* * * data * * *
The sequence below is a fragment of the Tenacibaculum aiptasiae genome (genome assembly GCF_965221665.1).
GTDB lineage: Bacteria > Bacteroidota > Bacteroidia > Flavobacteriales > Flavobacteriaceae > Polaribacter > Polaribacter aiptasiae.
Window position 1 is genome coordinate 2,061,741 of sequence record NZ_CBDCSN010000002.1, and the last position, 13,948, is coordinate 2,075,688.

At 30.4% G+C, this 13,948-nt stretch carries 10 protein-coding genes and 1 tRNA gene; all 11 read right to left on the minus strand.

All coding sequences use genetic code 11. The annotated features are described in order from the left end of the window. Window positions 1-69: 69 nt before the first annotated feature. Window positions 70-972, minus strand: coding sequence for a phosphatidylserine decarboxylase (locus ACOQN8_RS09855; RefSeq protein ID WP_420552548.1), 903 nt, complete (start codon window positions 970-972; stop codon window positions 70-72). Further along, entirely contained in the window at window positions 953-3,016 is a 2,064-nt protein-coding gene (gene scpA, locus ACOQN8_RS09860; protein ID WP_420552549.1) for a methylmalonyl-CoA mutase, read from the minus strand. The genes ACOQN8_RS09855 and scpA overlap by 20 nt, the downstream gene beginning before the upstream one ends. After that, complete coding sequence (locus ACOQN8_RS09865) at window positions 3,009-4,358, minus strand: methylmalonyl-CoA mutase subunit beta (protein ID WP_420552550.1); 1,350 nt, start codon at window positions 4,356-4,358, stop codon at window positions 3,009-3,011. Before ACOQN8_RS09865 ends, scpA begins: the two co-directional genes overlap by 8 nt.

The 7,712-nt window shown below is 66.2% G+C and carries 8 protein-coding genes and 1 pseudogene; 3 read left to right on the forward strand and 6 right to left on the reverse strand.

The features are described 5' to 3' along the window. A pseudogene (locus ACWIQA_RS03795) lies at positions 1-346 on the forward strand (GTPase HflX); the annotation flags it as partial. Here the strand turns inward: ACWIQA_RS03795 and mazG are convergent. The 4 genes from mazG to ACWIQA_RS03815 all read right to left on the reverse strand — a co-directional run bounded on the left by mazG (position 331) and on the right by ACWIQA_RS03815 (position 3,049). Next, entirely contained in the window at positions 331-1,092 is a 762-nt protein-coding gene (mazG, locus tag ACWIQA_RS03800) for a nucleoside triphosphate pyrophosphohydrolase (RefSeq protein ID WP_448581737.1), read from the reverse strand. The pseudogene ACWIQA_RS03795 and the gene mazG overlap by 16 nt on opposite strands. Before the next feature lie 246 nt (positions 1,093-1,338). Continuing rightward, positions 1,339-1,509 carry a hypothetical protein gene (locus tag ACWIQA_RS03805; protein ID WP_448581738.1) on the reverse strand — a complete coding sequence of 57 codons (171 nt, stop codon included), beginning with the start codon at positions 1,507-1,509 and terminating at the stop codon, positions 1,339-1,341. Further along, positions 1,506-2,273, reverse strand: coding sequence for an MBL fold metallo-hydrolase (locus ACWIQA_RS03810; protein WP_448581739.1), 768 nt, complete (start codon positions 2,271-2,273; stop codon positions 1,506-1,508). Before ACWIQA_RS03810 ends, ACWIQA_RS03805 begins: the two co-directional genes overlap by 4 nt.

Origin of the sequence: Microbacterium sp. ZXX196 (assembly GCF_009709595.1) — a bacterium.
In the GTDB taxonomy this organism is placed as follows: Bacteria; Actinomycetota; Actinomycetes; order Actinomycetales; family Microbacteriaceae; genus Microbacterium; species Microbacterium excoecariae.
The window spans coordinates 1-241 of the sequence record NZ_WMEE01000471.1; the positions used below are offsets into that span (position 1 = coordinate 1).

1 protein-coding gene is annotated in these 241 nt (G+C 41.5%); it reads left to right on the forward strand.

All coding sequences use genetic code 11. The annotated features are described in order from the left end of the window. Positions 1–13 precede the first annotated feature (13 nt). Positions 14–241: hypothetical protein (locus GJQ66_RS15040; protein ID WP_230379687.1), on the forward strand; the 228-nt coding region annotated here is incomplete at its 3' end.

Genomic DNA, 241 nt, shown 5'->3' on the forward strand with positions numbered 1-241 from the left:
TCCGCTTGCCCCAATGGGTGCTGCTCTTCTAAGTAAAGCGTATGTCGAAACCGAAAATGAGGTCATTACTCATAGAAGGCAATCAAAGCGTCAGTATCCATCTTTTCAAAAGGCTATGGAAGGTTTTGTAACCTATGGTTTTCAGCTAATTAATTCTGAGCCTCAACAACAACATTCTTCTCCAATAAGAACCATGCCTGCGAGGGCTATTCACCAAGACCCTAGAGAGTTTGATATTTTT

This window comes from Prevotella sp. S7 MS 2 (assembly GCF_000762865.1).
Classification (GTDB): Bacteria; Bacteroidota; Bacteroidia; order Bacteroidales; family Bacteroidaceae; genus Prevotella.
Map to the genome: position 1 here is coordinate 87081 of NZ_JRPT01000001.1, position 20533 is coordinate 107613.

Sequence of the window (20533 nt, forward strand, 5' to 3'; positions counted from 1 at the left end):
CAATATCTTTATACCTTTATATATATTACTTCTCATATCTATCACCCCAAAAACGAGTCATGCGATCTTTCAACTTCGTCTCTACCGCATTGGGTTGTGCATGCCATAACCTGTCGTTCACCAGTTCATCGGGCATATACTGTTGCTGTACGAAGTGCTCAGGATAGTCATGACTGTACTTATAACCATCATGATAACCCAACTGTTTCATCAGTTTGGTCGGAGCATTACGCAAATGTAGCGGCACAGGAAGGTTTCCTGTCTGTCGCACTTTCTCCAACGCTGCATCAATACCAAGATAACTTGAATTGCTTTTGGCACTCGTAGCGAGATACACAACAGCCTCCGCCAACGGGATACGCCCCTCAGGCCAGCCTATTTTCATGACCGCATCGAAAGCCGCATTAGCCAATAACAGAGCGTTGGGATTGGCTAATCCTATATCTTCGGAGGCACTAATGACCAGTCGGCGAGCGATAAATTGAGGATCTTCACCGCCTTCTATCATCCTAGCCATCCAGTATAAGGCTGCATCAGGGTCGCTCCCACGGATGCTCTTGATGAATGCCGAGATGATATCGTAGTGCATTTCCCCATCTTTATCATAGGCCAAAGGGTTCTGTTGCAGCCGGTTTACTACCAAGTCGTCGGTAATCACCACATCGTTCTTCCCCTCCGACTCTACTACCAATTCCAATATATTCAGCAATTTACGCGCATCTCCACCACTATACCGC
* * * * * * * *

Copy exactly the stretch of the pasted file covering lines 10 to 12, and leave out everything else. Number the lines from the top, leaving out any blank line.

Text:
The window spans coordinates 1-241 of the sequence record NZ_WMEE01000471.1; the positions used below are offsets into that span (position 1 = coordinate 1).

1 protein-coding gene is annotated in these 241 nt (G+C 41.5%); it reads left to right on the forward strand.

All coding sequences use genetic code 11. The annotated features are described in order from the left end of the window. Positions 1–13 precede the first annotated feature (13 nt). Positions 14–241: hypothetical protein (locus GJQ66_RS15040; protein ID WP_230379687.1), on the forward strand; the 228-nt coding region annotated here is incomplete at its 3' end.